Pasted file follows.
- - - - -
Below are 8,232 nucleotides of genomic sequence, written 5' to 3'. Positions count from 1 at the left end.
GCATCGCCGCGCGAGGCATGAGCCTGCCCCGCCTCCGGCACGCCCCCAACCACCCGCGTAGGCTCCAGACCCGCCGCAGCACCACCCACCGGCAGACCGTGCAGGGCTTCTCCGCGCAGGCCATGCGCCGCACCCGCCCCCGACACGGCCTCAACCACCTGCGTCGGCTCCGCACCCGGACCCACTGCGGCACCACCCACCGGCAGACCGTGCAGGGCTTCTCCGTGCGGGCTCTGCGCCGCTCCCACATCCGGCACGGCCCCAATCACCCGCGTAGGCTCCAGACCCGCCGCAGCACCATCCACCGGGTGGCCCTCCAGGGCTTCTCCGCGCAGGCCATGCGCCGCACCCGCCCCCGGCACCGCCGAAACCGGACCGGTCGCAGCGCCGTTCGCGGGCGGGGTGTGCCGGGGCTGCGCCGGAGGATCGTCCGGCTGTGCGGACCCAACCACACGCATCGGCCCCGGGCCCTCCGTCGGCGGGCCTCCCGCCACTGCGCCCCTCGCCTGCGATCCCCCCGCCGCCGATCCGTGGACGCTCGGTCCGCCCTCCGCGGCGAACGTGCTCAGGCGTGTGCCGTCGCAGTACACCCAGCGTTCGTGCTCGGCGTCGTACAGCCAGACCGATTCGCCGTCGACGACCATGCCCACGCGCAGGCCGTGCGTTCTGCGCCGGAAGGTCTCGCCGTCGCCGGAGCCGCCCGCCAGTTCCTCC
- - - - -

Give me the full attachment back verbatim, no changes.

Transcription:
Below are 8,232 nucleotides of genomic sequence, written 5' to 3'. Positions count from 1 at the left end.
GCATCGCCGCGCGAGGCATGAGCCTGCCCCGCCTCCGGCACGCCCCCAACCACCCGCGTAGGCTCCAGACCCGCCGCAGCACCACCCACCGGCAGACCGTGCAGGGCTTCTCCGCGCAGGCCATGCGCCGCACCCGCCCCCGACACGGCCTCAACCACCTGCGTCGGCTCCGCACCCGGACCCACTGCGGCACCACCCACCGGCAGACCGTGCAGGGCTTCTCCGTGCGGGCTCTGCGCCGCTCCCACATCCGGCACGGCCCCAATCACCCGCGTAGGCTCCAGACCCGCCGCAGCACCATCCACCGGGTGGCCCTCCAGGGCTTCTCCGCGCAGGCCATGCGCCGCACCCGCCCCCGGCACCGCCGAAACCGGACCGGTCGCAGCGCCGTTCGCGGGCGGGGTGTGCCGGGGCTGCGCCGGAGGATCGTCCGGCTGTGCGGACCCAACCACACGCATCGGCCCCGGGCCCTCCGTCGGCGGGCCTCCCGCCACTGCGCCCCTCGCCTGCGATCCCCCCGCCGCCGATCCGTGGACGCTCGGTCCGCCCTCCGCGGCGAACGTGCTCAGGCGTGTGCCGTCGCAGTACACCCAGCGTTCGTGCTCGGCGTCGTACAGCCAGACCGATTCGCCGTCGACGACCATGCCCACGCGCAGGCCGTGCGTTCTGCGCCGGAAGGTCTCGCCGTCGCCGGAGCCGCCCGCCAGTTCCTCC